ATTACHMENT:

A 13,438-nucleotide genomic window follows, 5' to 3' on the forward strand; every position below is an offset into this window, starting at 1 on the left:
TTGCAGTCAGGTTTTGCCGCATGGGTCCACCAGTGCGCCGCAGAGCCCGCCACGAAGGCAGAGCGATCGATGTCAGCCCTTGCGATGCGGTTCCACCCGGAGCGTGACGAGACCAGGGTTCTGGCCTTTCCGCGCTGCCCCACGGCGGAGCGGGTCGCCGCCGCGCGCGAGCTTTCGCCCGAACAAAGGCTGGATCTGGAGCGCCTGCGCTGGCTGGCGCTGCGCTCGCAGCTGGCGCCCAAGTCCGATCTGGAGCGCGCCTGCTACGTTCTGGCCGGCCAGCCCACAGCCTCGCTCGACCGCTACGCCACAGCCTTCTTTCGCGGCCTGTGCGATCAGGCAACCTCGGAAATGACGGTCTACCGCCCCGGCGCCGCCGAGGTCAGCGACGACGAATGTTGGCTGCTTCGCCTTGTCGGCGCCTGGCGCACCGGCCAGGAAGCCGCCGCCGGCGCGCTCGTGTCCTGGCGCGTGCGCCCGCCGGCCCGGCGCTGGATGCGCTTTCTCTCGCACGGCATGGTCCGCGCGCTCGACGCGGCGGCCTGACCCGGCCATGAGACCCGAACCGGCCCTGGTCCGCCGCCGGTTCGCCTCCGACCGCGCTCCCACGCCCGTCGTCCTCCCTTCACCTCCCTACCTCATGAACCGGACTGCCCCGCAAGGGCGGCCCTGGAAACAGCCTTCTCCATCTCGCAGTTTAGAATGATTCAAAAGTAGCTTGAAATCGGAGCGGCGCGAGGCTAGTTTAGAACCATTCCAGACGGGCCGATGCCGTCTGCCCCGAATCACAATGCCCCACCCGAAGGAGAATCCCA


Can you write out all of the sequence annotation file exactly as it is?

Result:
A 13,438-nucleotide genomic window follows, 5' to 3' on the forward strand; every position below is an offset into this window, starting at 1 on the left:
TTGCAGTCAGGTTTTGCCGCATGGGTCCACCAGTGCGCCGCAGAGCCCGCCACGAAGGCAGAGCGATCGATGTCAGCCCTTGCGATGCGGTTCCACCCGGAGCGTGACGAGACCAGGGTTCTGGCCTTTCCGCGCTGCCCCACGGCGGAGCGGGTCGCCGCCGCGCGCGAGCTTTCGCCCGAACAAAGGCTGGATCTGGAGCGCCTGCGCTGGCTGGCGCTGCGCTCGCAGCTGGCGCCCAAGTCCGATCTGGAGCGCGCCTGCTACGTTCTGGCCGGCCAGCCCACAGCCTCGCTCGACCGCTACGCCACAGCCTTCTTTCGCGGCCTGTGCGATCAGGCAACCTCGGAAATGACGGTCTACCGCCCCGGCGCCGCCGAGGTCAGCGACGACGAATGTTGGCTGCTTCGCCTTGTCGGCGCCTGGCGCACCGGCCAGGAAGCCGCCGCCGGCGCGCTCGTGTCCTGGCGCGTGCGCCCGCCGGCCCGGCGCTGGATGCGCTTTCTCTCGCACGGCATGGTCCGCGCGCTCGACGCGGCGGCCTGACCCGGCCATGAGACCCGAACCGGCCCTGGTCCGCCGCCGGTTCGCCTCCGACCGCGCTCCCACGCCCGTCGTCCTCCCTTCACCTCCCTACCTCATGAACCGGACTGCCCCGCAAGGGCGGCCCTGGAAACAGCCTTCTCCATCTCGCAGTTTAGAATGATTCAAAAGTAGCTTGAAATCGGAGCGGCGCGAGGCTAGTTTAGAACCATTCCAGACGGGCCGATGCCGTCTGCCCCGAATCACAATGCCCCACCCGAAGGAGAATCCCA